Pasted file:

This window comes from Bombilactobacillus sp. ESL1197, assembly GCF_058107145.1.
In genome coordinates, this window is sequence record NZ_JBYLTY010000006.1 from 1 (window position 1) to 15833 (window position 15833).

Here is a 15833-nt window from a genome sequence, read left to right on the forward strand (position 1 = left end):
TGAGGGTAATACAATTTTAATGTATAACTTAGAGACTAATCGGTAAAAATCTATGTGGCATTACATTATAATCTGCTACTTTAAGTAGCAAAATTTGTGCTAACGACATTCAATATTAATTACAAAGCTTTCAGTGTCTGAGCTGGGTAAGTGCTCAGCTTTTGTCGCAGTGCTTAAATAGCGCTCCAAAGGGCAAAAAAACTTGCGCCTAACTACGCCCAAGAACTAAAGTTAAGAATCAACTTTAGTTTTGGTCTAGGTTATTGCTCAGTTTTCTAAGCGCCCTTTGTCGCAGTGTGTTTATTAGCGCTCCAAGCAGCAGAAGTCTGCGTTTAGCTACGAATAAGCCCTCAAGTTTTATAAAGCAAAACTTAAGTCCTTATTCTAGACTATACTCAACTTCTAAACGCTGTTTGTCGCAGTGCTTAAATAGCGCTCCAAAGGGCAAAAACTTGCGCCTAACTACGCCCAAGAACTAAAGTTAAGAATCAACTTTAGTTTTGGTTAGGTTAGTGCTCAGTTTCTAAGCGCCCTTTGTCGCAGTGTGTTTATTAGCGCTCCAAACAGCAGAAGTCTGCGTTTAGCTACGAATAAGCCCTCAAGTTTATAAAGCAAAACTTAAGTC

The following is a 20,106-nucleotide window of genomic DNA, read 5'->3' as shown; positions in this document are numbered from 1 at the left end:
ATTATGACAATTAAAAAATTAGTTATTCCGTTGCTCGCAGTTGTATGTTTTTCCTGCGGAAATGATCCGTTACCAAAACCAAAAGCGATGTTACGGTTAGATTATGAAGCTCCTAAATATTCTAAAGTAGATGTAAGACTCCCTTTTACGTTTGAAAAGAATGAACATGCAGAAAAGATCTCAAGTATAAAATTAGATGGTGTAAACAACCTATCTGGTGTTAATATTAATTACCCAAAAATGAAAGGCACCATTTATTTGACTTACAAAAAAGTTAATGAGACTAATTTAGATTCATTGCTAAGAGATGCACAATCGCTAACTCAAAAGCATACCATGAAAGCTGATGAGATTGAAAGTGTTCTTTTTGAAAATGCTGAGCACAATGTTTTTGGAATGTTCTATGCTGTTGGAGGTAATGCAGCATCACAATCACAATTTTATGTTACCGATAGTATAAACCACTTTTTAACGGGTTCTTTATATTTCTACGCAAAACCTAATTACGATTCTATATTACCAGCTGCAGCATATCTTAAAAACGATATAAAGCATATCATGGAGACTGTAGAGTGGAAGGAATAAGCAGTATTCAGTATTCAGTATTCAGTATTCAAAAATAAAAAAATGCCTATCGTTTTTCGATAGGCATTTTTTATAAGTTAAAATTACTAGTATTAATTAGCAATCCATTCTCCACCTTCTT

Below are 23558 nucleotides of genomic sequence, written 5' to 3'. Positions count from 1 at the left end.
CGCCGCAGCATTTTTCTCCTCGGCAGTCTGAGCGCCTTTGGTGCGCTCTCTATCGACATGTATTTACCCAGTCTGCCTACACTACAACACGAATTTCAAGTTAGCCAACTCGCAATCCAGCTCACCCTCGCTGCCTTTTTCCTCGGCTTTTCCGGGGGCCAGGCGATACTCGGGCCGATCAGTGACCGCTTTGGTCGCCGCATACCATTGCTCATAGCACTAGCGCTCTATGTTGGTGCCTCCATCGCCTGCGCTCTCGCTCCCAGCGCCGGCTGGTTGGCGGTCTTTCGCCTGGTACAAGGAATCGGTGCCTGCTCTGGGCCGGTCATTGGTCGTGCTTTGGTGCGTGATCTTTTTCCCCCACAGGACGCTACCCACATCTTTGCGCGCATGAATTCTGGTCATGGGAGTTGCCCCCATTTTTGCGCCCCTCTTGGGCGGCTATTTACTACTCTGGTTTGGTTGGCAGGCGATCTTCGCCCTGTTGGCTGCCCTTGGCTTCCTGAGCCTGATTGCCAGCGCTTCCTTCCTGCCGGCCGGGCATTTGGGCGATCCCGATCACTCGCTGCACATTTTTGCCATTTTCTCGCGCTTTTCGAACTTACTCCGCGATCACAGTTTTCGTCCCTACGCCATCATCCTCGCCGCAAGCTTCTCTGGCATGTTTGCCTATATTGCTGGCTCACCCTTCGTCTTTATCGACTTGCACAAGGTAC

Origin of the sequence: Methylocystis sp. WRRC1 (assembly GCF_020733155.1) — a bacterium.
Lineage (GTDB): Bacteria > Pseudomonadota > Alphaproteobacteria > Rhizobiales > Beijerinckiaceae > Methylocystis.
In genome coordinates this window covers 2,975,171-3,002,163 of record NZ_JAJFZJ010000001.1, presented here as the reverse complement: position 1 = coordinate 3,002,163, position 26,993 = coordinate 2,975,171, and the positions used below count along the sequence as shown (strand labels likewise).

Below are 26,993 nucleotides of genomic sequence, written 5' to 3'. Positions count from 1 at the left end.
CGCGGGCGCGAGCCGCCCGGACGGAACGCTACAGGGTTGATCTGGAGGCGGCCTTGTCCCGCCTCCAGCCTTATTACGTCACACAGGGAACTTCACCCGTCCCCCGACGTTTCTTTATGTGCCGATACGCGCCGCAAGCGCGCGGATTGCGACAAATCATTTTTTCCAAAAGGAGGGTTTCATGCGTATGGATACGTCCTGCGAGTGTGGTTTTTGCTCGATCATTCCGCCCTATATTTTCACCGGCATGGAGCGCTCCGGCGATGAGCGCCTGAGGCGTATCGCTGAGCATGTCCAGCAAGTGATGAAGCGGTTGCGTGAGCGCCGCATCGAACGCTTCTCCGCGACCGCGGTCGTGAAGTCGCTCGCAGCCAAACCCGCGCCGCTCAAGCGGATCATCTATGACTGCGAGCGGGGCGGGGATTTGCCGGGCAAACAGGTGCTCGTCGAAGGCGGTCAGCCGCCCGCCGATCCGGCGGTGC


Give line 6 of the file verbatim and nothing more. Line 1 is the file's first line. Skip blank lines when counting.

ATTATGACAATTAAAAAATTAGTTATTCCGTTGCTCGCAGTTGTATGTTTTTCCTGCGGAAATGATCCGTTACCAAAACCAAAAGCGATGTTACGGTTAGATTATGAAGCTCCTAAATATTCTAAAGTAGATGTAAGACTCCCTTTTACGTTTGAAAAGAATGAACATGCAGAAAAGATCTCAAGTATAAAATTAGATGGTGTAAACAACCTATCTGGTGTTAATATTAATTACCCAAAAATGAAAGGCACCATTTATTTGACTTACAAAAAAGTTAATGAGACTAATTTAGATTCATTGCTAAGAGATGCACAATCGCTAACTCAAAAGCATACCATGAAAGCTGATGAGATTGAAAGTGTTCTTTTTGAAAATGCTGAGCACAATGTTTTTGGAATGTTCTATGCTGTTGGAGGTAATGCAGCATCACAATCACAATTTTATGTTACCGATAGTATAAACCACTTTTTAACGGGTTCTTTATATTTCTACGCAAAACCTAATTACGATTCTATATTACCAGCTGCAGCATATCTTAAAAACGATATAAAGCATATCATGGAGACTGTAGAGTGGAAGGAATAAGCAGTATTCAGTATTCAGTATTCAGTATTCAAAAATAAAAAAATGCCTATCGTTTTTCGATAGGCATTTTTTATAAGTTAAAATTACTAGTATTAATTAGCAATCCATTCTCCACCTTCTT